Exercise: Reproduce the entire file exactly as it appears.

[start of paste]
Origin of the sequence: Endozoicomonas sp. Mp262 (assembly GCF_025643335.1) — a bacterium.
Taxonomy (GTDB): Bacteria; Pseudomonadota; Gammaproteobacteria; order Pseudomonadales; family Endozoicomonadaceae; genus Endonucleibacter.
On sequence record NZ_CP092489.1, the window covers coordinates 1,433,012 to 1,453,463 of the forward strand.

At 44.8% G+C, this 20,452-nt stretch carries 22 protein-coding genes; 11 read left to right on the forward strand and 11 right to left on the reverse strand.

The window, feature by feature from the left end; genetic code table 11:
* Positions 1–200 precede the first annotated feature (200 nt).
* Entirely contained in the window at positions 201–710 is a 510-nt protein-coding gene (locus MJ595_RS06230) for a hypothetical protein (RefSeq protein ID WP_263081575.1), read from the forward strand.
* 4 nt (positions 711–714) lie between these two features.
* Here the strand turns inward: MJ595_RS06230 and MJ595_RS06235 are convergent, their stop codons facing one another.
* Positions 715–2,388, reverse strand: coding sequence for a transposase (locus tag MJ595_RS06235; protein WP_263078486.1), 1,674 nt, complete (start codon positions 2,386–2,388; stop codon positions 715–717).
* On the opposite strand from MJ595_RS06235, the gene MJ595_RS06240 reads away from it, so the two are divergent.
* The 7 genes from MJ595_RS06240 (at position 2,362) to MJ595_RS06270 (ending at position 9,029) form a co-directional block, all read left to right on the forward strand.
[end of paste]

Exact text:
Origin of the sequence: Endozoicomonas sp. Mp262 (assembly GCF_025643335.1) — a bacterium.
Taxonomy (GTDB): Bacteria; Pseudomonadota; Gammaproteobacteria; order Pseudomonadales; family Endozoicomonadaceae; genus Endonucleibacter.
On sequence record NZ_CP092489.1, the window covers coordinates 1,433,012 to 1,453,463 of the forward strand.

At 44.8% G+C, this 20,452-nt stretch carries 22 protein-coding genes; 11 read left to right on the forward strand and 11 right to left on the reverse strand.

The window, feature by feature from the left end; genetic code table 11:
* Positions 1–200 precede the first annotated feature (200 nt).
* Entirely contained in the window at positions 201–710 is a 510-nt protein-coding gene (locus MJ595_RS06230) for a hypothetical protein (RefSeq protein ID WP_263081575.1), read from the forward strand.
* 4 nt (positions 711–714) lie between these two features.
* Here the strand turns inward: MJ595_RS06230 and MJ595_RS06235 are convergent, their stop codons facing one another.
* Positions 715–2,388, reverse strand: coding sequence for a transposase (locus tag MJ595_RS06235; protein WP_263078486.1), 1,674 nt, complete (start codon positions 2,386–2,388; stop codon positions 715–717).
* On the opposite strand from MJ595_RS06235, the gene MJ595_RS06240 reads away from it, so the two are divergent.
* The 7 genes from MJ595_RS06240 (at position 2,362) to MJ595_RS06270 (ending at position 9,029) form a co-directional block, all read left to right on the forward strand.